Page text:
76-Second Travel Show: 'How to make the world's first breakfast cereal'
Breakfast cereal is the greatest food ever invented. Ready-made, pour-on-milk-and-go cereal. Ever wonder where it came from?
Turns out a health nut with a dramatic beard, Dr James Caleb Jackson, created it during the US Civil War for his sanitorium in Dansville, New York (a 90-minute drive southeast of Buffalo). He was an unusual man. He designed women's dresses for his water treatments, wrote about reproductive organs, and was sincerely committed to improving the health of an unhealthy nation. The original cereal, made from graham flour, was called Granūla, and prompted a certain company named Kellogg's to rip off the idea as ‘granola.’ It was apparently bland and so hard it had to be soaked overnight to eat.
Recently I traveled to Dansville to tribute the Father of Breakfast Cereal, and dug up the original recipe (see video below), which we at 76-Second Travel Show HQs have spun into a modern version to delight a cereal eaters for generations to come. (If you go, you'll need to call ahead to make arrangements to visit the pure-fun Dansville Historical Society: +1 (585) 335-8090. You will not be disappointed.)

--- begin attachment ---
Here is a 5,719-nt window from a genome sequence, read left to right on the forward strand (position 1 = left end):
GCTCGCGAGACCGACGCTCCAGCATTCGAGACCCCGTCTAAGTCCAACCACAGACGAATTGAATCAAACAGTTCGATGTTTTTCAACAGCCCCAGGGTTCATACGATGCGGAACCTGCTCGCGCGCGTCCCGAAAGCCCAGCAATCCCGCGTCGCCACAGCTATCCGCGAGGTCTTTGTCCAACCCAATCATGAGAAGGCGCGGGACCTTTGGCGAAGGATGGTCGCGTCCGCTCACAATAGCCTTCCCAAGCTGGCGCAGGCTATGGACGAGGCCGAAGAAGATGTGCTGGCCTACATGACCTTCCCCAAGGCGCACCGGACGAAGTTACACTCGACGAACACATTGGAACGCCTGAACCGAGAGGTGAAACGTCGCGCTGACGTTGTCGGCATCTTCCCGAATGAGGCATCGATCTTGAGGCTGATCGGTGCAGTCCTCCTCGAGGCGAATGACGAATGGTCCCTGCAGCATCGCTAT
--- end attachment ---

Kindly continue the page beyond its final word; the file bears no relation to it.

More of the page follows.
Lonely Planet Recipe: John Caleb Jackson’s Granūla
(2012 version, pictured above)
- 1 pkg plain, whole-grain graham crackers
- 1/8 cup of almonds, chopped or slivered
- 1 tbsp raw sugar
- 1 tsp cinnamon
- dash of allspice
- dash of sea salt
- Using fingers, gently break crackers into small chunks, onto an ungreased cookie sheet.
- Chop almonds, or use slivered almonds, and add to cookie sheet.
- Add cinnamon, allspice, salt and sugar.
- Mix gently with fingers, breaking larger pieces into smaller bits as necessary.
- Pat mixture flatly across the cookie sheet.
- Bake uncovered at 375 degrees for five to seven minutes, or until it gets dark brown on edges.
- Do not remove from tray or stir until completely cooled.
- Serve in milk or (more tolerably) over Greek yogurt.
New York isn't just a city. For more New York State roadtrip ideas, get Lonely Planet's New York, Washington & The Mid-Atlantic States Trips guide, with themed itineraries across New York.
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